By Paul Wait
When the U.S. Fish and Wildlife Service releases its annual Waterfowl Population Status report, the total number of ducks, as well as the species populations of mallards, pintails, canvasbacks and teal receive almost all of the attention.
But deeper in the report lives valuable information that provides insights about the upcoming goose season. Want the details?
Canada goose populations are strong throughout their range. Analyzing key subpopulations reveals much cause for optimism among goose hunters in 2017-18 in all four flyways. The Atlantic Flyway Resident Population is estimated at 933,000, a very slight decrease from 2016. Spring breeding conditions were normal, which should result in good production. In addition, the Atlantic Population, geese that nest in Quebec and winter in New England, are estimated at 705,900, which is up from 2016.
The news is even better for Mississippi Flyway goose hunters. The Mississippi Flyway Giant Population of Canada geese is estimated at 1.78 million, up 16 percent from 2016. “Nesting conditions were generally excellent or good across most of the states and provinces of the MFGP range,” the report states. In addition, the Mississippi Flyway Interior Population — geese that nest on Hudson and James Bays — is up 10 percent.
“I fully expect continental Giant Canada goose populations to continue to expand,” said Dr. Frank Rohwer, president and chief scientist of Delta Waterfowl. “They seem to be impervious to hunting pressure and shifts in breeding habitat conditions.”
For the Central Flyway, the Western Prairie and Great Plains Populations of Canada geese declined 11 percent. However, habitat conditions were generally good, which should boost production. Central Flyway Artic Nesting Geese declined, but remain above the 10-year trend averages.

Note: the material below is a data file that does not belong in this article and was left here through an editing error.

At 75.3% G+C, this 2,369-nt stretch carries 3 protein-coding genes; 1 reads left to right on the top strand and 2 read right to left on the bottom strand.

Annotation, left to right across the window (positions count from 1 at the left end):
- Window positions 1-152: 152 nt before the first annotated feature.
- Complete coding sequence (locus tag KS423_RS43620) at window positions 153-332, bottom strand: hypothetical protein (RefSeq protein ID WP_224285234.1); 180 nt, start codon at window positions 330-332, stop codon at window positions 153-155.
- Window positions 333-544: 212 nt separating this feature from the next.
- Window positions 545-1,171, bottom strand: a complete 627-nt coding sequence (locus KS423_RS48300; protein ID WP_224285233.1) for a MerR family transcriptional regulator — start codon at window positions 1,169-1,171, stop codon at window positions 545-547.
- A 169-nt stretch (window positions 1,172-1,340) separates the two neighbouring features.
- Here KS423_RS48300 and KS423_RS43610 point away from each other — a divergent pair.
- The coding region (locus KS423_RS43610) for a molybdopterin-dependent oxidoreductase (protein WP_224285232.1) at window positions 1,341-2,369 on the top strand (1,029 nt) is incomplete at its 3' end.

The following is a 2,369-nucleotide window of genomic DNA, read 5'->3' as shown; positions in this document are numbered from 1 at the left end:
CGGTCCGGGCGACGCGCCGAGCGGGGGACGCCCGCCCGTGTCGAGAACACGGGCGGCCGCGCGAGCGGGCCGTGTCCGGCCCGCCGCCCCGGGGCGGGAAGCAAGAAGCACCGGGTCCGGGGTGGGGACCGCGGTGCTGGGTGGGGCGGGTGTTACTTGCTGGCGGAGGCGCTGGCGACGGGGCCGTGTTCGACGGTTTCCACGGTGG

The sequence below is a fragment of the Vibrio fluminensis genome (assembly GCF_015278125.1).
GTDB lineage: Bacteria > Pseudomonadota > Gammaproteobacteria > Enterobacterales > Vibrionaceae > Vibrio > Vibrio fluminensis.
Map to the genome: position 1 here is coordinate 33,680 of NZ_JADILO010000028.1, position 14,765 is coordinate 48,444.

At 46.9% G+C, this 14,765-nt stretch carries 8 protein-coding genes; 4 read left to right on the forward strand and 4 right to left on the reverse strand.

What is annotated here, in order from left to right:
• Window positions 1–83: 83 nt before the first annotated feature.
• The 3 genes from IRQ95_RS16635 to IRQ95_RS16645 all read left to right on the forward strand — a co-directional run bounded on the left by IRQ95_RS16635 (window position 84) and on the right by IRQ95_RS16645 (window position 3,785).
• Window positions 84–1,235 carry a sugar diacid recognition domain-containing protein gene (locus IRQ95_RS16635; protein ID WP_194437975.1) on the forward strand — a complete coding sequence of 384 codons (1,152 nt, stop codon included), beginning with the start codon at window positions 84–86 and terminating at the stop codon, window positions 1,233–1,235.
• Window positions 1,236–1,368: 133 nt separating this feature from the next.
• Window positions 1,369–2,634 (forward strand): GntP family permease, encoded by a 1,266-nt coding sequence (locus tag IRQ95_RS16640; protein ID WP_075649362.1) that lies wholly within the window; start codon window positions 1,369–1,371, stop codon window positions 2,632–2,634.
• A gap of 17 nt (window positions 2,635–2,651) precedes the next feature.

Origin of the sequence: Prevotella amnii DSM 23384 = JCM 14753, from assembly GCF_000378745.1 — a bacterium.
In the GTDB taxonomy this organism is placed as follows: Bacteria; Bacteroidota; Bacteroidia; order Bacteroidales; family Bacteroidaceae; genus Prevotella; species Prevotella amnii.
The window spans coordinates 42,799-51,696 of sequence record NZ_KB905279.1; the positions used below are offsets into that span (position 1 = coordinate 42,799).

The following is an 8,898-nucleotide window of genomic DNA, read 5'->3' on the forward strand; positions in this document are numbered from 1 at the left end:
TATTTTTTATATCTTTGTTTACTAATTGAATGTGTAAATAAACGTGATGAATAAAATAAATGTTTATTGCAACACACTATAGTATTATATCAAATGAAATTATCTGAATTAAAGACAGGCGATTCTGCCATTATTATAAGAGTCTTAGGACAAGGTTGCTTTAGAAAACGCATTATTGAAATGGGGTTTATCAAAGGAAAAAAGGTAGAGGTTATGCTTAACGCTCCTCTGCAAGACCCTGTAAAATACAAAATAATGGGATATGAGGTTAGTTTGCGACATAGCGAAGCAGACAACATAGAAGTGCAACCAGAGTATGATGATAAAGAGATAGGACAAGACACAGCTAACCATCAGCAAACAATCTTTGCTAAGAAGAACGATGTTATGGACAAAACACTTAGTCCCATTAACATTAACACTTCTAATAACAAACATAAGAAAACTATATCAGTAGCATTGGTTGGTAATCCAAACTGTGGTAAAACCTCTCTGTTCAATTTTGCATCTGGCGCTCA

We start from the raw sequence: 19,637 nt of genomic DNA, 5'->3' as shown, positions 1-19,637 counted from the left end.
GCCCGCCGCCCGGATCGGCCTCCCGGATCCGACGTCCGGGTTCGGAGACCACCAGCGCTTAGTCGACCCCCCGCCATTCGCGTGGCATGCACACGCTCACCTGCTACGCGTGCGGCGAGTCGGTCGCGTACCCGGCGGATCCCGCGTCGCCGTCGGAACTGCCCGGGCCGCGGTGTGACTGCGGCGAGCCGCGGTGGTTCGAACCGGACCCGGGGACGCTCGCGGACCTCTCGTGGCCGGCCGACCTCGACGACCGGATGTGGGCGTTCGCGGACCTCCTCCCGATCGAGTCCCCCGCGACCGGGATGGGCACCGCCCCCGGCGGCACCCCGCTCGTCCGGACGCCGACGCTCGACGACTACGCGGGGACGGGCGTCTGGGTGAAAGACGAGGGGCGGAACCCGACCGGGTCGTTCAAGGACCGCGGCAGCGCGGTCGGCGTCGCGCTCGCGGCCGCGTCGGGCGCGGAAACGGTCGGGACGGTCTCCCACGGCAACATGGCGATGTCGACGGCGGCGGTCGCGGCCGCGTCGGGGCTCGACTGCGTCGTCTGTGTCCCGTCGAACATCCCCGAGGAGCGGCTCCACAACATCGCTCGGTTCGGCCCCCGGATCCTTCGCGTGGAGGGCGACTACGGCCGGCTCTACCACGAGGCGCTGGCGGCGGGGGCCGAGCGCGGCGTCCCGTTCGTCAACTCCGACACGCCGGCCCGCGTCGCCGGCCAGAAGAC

Pacific Flyway goose hunters should be in good shape, too. The Pacific, Cackling Goose and Aleutian Goose populations are all above 10-year trend averages. Aleutians are up 9 percent over 2016. Habitat conditions are improved in the Pacific Flyway, which should help production.
The outlook for light goose hunters — which includes lesser and greater snow geese and Ross’s geese — is good for this season. Every population in the index is near or above the 10-year trend. The Midcontinent Population is strong at 3.42 million, and early production at key breeding areas is characterized as “average to above-average.” The Pacific Flyway Population is at 1.91 million, and continues to increase. Greater snow geese, which winter on the Atlantic Coast, are down slightly, but population numbers remain right at the 10-year trend. Nesting effort is characterized as near average. Overall, light geese are doing quite well, and should provide hunters good gunning across their range.
White-fronted geese, a.k.a specklebellies, increased in 2017. The Pacific Population climbed to 736,000, up 7 percent, while the Midcontinent Population is estimated at 1 million, a 2 percent increase over 2016. Production is expected to be strong over much of the whitefront’s breeding range, which should provide excellent hunting opportunities for these challenging and tasty geese.
Brant populations increased on both coasts for 2017, with Atlantic brant up 2 percent to 162,000, and Pacific and High Arctic brant increasing 11 percent to 156,000. Production projections vary a bit, but overall, should be about average.
Clearly, no matter which species you prefer, it’s a fantastic time to be a goose hunter in North America.